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UNESCO World Heritage Site #224: Würzburg Residence with the Court Gardens and Residence Square

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UNESCO World Heritage Site #224: Würzburg Residence with the Court Gardens and Residence Square

UNESCO World Heritage Site #224: Würzburg Residence with the Court Gardens and Residence Square

From the World Heritage inscription:

This magnificent Baroque palace – one of the largest and most beautiful in Germany and surrounded by wonderful gardens – was created under the patronage of the prince-bishops Lothar Franz and Friedrich Carl von Schönborn. It was built and decorated in the 18th century by an international team of architects, painters (including Tiepolo), sculptors and stucco-workers, led by Balthasar Neumann.

Würzburg Palace was created by the prince-bishop of Würzburg as a residence which he believed on a par with his station. It was modeled on the Palace of Versailles. It is very similar to other world heritage sites I’ve visited which were modeled after Versailles: The Palace of Schönbrunn in Vienna and Augustusburg Palace outside of Cologne.

What separates Würzburg Palace from the other similar palaces I’ve mentioned is that Würzburg Palace was almost totally destroyed during World War II. Other than the central reception hall and a few rooms, almost the entire building gutted by allied bombing on March 16, 1945.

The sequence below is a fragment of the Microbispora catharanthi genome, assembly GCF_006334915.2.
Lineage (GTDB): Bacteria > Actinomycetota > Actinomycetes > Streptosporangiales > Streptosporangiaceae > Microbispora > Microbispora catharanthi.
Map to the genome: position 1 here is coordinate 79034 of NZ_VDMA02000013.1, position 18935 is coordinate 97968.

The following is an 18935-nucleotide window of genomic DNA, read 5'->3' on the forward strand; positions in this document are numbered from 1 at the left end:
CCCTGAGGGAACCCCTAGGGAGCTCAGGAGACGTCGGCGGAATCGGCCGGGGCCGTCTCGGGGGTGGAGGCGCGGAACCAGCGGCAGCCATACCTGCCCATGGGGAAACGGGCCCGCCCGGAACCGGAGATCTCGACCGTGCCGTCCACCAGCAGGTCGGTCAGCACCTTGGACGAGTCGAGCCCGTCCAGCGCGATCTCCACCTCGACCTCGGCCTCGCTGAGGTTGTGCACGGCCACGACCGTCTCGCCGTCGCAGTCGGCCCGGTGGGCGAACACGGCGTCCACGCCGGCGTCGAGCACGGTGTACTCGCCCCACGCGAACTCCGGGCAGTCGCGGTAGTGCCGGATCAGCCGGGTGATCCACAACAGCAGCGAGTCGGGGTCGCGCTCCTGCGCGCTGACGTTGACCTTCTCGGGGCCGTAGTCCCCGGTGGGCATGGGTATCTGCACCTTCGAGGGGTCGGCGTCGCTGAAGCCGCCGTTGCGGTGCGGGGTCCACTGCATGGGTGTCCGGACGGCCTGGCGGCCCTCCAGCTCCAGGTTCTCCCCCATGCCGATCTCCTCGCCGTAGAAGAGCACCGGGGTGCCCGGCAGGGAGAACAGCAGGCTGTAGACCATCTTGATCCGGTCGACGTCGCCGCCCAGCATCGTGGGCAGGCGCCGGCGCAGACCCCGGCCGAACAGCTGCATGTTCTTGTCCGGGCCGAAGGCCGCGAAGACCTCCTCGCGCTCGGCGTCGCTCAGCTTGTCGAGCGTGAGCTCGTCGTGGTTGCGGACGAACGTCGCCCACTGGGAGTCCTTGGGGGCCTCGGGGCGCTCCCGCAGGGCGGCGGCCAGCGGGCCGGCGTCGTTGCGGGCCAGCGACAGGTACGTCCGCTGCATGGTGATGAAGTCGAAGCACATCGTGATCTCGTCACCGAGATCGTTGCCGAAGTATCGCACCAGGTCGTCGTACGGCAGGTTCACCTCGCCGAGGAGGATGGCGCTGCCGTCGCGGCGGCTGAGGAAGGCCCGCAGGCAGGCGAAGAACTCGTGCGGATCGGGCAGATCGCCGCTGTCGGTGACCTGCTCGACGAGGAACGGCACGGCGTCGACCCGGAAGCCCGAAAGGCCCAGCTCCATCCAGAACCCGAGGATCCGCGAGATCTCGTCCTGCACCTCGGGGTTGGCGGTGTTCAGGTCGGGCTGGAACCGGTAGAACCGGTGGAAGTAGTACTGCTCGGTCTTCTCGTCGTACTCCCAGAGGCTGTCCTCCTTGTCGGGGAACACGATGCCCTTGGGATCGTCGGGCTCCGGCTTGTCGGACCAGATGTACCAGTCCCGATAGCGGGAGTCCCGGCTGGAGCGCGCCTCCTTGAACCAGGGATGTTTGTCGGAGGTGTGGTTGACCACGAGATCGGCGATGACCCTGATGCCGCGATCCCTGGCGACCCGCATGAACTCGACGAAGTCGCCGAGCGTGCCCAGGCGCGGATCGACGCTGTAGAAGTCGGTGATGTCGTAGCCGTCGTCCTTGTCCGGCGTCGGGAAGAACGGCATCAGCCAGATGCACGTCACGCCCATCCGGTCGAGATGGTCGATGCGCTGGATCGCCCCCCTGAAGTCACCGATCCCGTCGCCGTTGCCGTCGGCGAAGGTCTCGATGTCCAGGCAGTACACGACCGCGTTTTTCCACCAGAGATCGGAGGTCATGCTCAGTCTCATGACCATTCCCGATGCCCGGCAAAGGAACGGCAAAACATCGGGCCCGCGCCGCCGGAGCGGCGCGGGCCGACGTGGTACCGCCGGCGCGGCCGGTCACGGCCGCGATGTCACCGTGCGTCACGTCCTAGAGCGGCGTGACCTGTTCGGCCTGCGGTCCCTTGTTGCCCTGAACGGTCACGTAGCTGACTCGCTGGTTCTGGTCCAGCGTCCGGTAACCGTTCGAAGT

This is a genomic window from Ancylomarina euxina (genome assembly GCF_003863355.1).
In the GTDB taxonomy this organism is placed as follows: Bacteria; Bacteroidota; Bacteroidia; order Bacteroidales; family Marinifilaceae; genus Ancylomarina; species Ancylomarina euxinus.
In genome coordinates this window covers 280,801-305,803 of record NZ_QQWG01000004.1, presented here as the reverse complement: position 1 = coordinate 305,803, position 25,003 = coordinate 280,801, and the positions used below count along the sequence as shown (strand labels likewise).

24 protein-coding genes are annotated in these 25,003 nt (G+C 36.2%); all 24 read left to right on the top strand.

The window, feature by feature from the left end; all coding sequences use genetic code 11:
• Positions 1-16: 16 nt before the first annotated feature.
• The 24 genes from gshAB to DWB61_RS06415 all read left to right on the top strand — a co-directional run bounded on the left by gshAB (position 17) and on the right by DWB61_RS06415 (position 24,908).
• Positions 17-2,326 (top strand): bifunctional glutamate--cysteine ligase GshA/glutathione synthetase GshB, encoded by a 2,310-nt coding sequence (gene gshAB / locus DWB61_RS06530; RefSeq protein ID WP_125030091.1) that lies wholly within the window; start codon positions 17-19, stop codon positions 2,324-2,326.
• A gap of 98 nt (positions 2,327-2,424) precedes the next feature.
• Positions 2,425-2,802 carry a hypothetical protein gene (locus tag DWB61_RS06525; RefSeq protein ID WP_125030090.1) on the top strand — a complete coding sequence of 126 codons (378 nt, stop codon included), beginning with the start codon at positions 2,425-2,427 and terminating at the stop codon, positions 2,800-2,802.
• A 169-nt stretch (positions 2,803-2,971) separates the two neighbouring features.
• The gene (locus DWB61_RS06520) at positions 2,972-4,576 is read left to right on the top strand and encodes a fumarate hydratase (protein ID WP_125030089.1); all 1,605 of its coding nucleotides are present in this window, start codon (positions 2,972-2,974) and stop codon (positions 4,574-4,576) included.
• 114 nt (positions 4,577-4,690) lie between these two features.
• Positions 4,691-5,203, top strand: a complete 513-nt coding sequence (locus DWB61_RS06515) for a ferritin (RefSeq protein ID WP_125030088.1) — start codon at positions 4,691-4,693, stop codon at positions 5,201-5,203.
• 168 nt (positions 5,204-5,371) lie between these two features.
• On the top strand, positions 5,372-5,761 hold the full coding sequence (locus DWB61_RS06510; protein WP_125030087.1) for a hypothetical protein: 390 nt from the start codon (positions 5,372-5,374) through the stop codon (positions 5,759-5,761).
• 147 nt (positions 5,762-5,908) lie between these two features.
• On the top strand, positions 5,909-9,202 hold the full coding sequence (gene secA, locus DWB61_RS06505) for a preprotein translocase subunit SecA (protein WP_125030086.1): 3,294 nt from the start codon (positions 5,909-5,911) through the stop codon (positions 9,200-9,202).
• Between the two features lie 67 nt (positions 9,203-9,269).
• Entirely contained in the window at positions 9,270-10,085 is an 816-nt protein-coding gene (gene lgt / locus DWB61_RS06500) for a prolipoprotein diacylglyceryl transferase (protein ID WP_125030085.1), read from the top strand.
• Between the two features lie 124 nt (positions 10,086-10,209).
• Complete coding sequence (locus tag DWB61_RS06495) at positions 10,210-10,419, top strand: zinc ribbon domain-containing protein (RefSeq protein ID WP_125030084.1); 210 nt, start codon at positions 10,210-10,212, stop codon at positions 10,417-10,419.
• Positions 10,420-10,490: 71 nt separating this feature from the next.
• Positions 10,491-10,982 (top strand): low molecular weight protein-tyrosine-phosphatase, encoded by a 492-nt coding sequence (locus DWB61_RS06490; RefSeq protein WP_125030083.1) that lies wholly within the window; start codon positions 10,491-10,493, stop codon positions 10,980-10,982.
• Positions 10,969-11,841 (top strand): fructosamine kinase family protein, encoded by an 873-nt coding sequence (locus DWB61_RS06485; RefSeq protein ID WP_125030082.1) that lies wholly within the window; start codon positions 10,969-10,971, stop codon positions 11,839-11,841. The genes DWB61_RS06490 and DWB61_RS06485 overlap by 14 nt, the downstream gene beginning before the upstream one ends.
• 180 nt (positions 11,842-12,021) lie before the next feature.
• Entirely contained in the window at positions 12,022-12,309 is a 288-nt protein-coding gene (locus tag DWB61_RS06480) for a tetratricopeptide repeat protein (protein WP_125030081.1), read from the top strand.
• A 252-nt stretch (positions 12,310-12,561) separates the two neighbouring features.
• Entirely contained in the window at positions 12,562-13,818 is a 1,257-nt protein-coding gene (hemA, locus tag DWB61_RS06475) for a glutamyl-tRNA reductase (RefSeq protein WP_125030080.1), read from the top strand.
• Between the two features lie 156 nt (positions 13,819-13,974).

Today the palace is in wonderful condition and you would never guess that it had been destroyed. In fact, it looks better than good. It looks almost brand new, at least the in interior.

UNESCO had no problems inscribing Würzburg Palace on the world heritage list. Inscribed in 1981, it not only was it one of the earliest world heritages sites but the committed basically didn’t require much in the way of evidence of its historical value because they felt it was so obvious.

I left Würzburg wondering at what point something reconstructed is still the thing which was replaced. It is like this old riddle: This is my grandfather’s axe. My father replaced the handle and I replaced the head. Is it still my grandfather’s axe?

I am of two minds about the subject and I’m not really sure what the answer is. I think Europeans might have a very different view of this than Americans do. Europe is awash in old buildings (at least old in terms of what Americans would call old). Renovating buildings happens all the time and needs to be done because so much of the building stock in Europe was built hundreds of years ago.

Americans have very little that is old. What we call historic tends to be better preserved simply because its newer. There hasn’t been as much need to reconstruct anything because what we do have was built with better materials and techniques because it was built later.

My reconstruction doubts aside, they did a magnificent job. If you do visit the palace, pay special attention to the room of mirrors. There are some small samples still available of the original mirrors so you can compare how they used to look to the current ones. They did a remarkable job. Also, all the furniture, fixtures and tapestries in the palace are original as they were removed for safekeeping during the war.

View my complete list of UNESCO World Heritage Sites.

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